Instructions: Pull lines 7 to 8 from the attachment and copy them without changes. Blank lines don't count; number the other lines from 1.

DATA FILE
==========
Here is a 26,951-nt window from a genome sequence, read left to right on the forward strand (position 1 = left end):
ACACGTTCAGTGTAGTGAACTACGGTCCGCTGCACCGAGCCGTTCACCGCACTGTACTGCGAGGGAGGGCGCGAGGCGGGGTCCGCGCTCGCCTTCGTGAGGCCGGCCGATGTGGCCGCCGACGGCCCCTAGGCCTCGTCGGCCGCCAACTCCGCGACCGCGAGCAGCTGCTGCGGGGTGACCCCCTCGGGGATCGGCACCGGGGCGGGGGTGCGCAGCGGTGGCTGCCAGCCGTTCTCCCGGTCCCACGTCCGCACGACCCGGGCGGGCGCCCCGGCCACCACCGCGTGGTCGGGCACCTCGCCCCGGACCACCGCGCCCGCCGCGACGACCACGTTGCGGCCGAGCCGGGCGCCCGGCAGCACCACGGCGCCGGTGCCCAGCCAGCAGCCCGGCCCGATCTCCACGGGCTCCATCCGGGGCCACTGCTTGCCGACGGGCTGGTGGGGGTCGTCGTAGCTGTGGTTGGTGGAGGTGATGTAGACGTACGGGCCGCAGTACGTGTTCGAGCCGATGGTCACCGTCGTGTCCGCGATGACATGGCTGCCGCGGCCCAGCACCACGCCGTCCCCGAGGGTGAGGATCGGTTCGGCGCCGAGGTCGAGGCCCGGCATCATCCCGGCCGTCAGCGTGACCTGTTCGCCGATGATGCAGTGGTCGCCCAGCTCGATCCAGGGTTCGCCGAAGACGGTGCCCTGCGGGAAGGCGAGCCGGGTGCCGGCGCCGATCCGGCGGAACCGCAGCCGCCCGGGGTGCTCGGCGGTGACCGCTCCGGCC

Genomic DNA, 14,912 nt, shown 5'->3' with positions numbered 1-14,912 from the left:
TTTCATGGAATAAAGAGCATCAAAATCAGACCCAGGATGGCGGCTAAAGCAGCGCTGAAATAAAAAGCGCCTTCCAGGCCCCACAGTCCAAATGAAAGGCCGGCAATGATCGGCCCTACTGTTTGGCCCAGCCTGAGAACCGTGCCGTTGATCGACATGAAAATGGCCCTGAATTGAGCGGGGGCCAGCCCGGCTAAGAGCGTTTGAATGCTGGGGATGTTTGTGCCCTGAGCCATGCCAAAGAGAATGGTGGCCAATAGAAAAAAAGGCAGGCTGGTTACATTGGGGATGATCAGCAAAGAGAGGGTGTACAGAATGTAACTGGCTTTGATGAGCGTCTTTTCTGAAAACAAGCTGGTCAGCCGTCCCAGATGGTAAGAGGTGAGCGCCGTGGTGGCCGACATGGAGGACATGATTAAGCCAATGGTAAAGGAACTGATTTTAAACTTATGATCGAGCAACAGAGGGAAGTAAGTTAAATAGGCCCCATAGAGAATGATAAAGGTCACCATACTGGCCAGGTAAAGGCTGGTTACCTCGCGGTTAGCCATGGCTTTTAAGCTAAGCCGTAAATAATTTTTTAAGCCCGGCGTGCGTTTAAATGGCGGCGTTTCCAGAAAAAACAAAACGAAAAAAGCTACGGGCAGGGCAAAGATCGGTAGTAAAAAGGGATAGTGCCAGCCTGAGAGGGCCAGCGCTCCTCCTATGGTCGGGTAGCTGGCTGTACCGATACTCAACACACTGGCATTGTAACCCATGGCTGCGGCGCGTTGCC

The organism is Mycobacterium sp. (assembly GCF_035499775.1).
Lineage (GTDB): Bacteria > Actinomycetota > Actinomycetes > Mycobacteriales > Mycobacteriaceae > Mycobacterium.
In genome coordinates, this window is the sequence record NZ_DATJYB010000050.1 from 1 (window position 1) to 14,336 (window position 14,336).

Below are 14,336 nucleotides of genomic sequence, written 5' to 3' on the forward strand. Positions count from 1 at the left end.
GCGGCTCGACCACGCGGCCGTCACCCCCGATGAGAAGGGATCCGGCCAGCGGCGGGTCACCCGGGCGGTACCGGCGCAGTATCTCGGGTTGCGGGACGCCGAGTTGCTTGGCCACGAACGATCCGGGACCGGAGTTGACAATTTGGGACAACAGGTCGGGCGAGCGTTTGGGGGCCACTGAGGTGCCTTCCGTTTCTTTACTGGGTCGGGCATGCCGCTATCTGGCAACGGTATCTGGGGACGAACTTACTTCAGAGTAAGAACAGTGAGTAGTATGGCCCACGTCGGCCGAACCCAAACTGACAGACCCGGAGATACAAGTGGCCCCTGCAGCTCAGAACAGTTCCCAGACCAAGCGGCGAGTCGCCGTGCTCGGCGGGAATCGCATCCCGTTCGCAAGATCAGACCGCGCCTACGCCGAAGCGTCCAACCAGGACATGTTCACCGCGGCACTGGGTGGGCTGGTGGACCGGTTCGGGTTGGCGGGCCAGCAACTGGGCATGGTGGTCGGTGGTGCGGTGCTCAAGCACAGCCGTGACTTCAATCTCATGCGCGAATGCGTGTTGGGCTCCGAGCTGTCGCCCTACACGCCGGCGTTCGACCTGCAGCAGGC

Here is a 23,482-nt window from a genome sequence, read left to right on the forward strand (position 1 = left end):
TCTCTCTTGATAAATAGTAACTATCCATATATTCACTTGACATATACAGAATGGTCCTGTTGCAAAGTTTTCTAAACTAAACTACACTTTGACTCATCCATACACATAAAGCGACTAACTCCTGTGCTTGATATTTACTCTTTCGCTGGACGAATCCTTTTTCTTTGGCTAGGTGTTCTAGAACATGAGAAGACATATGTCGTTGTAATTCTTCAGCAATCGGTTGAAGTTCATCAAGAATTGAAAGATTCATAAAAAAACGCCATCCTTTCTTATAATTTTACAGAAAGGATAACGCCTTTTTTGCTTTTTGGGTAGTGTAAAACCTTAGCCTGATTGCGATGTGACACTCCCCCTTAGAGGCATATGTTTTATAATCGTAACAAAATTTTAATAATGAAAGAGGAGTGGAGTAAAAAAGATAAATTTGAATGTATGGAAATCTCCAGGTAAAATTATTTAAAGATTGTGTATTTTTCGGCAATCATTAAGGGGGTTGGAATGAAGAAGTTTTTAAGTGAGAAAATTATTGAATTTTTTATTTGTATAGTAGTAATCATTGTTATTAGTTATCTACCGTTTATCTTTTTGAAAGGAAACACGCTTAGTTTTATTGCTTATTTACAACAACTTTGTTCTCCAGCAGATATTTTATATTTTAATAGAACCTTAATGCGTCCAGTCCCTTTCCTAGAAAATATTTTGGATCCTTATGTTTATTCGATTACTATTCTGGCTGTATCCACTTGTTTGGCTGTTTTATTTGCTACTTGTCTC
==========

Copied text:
In genome coordinates, this window is the sequence record NZ_DATJYB010000050.1 from 1 (window position 1) to 14,336 (window position 14,336).

Below are 14,336 nucleotides of genomic sequence, written 5' to 3' on the forward strand. Positions count from 1 at the left end.